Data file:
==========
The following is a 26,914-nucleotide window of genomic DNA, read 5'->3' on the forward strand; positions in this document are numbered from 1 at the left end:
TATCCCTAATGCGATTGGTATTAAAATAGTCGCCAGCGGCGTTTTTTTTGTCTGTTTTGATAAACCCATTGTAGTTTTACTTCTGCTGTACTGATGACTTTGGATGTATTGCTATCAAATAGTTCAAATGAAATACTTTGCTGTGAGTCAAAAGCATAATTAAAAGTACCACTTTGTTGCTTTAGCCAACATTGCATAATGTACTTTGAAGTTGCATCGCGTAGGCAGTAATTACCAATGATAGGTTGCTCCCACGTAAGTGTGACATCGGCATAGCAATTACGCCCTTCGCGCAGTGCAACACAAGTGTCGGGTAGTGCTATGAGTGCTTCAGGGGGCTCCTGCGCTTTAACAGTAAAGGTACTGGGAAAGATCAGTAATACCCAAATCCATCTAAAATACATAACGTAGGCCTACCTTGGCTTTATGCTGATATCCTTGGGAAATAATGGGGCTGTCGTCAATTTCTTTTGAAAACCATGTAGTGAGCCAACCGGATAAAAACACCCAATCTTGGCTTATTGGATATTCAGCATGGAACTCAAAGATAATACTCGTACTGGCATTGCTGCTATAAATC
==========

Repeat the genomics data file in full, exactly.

The following is a 26,914-nucleotide window of genomic DNA, read 5'->3' on the forward strand; positions in this document are numbered from 1 at the left end:
TATCCCTAATGCGATTGGTATTAAAATAGTCGCCAGCGGCGTTTTTTTTGTCTGTTTTGATAAACCCATTGTAGTTTTACTTCTGCTGTACTGATGACTTTGGATGTATTGCTATCAAATAGTTCAAATGAAATACTTTGCTGTGAGTCAAAAGCATAATTAAAAGTACCACTTTGTTGCTTTAGCCAACATTGCATAATGTACTTTGAAGTTGCATCGCGTAGGCAGTAATTACCAATGATAGGTTGCTCCCACGTAAGTGTGACATCGGCATAGCAATTACGCCCTTCGCGCAGTGCAACACAAGTGTCGGGTAGTGCTATGAGTGCTTCAGGGGGCTCCTGCGCTTTAACAGTAAAGGTACTGGGAAAGATCAGTAATACCCAAATCCATCTAAAATACATAACGTAGGCCTACCTTGGCTTTATGCTGATATCCTTGGGAAATAATGGGGCTGTCGTCAATTTCTTTTGAAAACCATGTAGTGAGCCAACCGGATAAAAACACCCAATCTTGGCTTATTGGATATTCAGCATGGAACTCAAAGATAATACTCGTACTGGCATTGCTGCTATAAATC